Kidney Disease in African Americans

Kidney Disease in African AmericansKidney disease in African Americans

Kidney disease in African Americans is one the most dramatically different occurrences of a disease, and results in significant suffering and death.  Generally kidney disease is the result of diabetes and high blood pressure, and given the increased number of both of these in African Americans, there is a six to twelve-fold increased occurrence compared to whites.  Additionally, there is a 17-fold greater rate of high blood pressure as a cause of kidney failure in African Americans.  If you have high blood pressure or diabetes, or both, your risk for kidney failure resulting in needing dialysis is MUCH higher if you are African American.

Having diabetes and high blood pressure that is controlled on medications almost erases this increased risk. This is why it is critical that if you have high blood pressure, you should take medication to bring it down. If you have diabetes, you should make sure your blood sugars are controlled because if you don’t, your risk for needing dialysis is very high.

Kidney disease in African Americans

Risk for Requiring Dialysis is High

While African Americans are 13 percent of the general population, we make up 35 percent of all patients on chronic dialysis.  Diabetes as the leading cause of kidney failure and high blood pressure is the second most common cause.

Not having medical insurance or access to medical facilities and the increased number of people with high blood pressure contribute greatly to kidney disease in African Americans.  Well designed studies have failed to fully account for the excess proportion of kidney disease in Blacks.  Anatomically, despite equivalent age, blood pressure, and other factors, African Americans tend to have reduced kidney blood flow. Despite similar dietary salt intake, the kidney’s processing of bodily fluids are somewhat different in African Americans compared to whites.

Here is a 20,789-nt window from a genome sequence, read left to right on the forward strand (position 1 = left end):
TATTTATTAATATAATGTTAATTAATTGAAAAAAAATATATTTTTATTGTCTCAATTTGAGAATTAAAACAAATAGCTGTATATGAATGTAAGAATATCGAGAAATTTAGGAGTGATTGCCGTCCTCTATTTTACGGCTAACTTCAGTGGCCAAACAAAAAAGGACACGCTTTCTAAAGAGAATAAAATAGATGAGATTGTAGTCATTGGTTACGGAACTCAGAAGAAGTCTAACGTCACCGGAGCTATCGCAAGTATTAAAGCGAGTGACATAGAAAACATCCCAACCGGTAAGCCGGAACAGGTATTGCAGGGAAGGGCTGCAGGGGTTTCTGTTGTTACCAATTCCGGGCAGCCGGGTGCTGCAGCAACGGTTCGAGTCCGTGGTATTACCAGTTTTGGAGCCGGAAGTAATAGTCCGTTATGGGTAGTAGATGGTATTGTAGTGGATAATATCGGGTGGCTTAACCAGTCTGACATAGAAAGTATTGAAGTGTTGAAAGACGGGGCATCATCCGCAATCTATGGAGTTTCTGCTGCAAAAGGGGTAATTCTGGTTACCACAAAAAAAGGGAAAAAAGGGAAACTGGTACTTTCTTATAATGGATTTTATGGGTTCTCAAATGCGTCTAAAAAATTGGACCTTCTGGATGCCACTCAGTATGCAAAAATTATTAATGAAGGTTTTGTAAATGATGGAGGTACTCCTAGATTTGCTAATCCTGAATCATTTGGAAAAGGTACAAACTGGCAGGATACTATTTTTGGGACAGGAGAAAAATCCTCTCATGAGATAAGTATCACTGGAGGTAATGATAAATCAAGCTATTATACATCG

A Possible Genetic Cause?

The Tsetse Fly transmits the African Sleeping Sickness. By International Atomic Energy Agency

Some of the increased risk for kidney disease in African Americans is attributed to a genetic variant (APOL1) found in more than 30% of African Americans and largely absent in white Americans.  It is thought that this gene offered protection from African Sleeping Sickness (a frequently deadly disease known in medical circles as African trypanosomiasis) that was carried by the Tsetse fly. Basically, having this gene gave protection from the African Sleeping Sickness and was beneficial in African regions where the tsetse fly lived.

Scientists believe that the increased risk for kidney disease seen in African Americans is equal to the increased occurrence of the same gene that offered protection from the deadly African Sleeping Sickness.

Obesity Can Lead to Kidney Problems Too

In addition to these genetic differences, researchers also suspect that increased obesity in African Americans is driving up kidney disease.  They found that as your BMI (Body Mass Index is calculated based on your weight and height) gets higher, the risk for kidney problems increases.

With all of the kidney disease in the African American community, there is one last bit of curious news.  African Americans have a better survival rate on dialysis than white Americans.  This paradox of improved survival in African Americans after initiation of dialysis has puzzled researchers.  Researchers at the Wake Forest School of Medicine suggest that the improved survival may also be due to the very gene that causes the problem . . . the APOL1 gene.  In this case the APOL1 gene gives protection against hardening of the arteries while on dialysis.

Kidney Disease in African AmericansHere’s What You Need To Do . . .

Kidney disease in African Americans can be a confusing topic to understand and there is a lot to consider.  The most important points are:

  1. If you have high blood pressure, take your medicine and watch your salt intake so that your pressure stays normal. That will allow your kidneys to stay normal.
  2. If you have diabetes, take your medicine and watch your diet so that your blood sugars stay normal.
  3. Watch your weight because the bigger you are, the higher your chance for kidney disease.

 

Atrial Fibrillation in African Americans

Atrial Fibrillation In African Americans

Atrial Fibrillation in African Americans

Atrial fibrillation in African Americans effects one in nine before the age of 80 and is the most prevalent arrhythmia in the US and is associated with significant bad outcomes that include stroke, heart failure, and increased death.  Surprisingly, studies also confirm a decreased atrial fibrillation incidence in African Americans (41% lower risk of being diagnosed than European Americans) but a greatly increased occurrence of stroke and sudden death in African Americans with atrial fibrillation. So compared to whites, African Americans are less likely to get atrial fibrillation, more commonly called “A Fib”, but if they get it, are more likely to have complications.

“Racial Paradox?”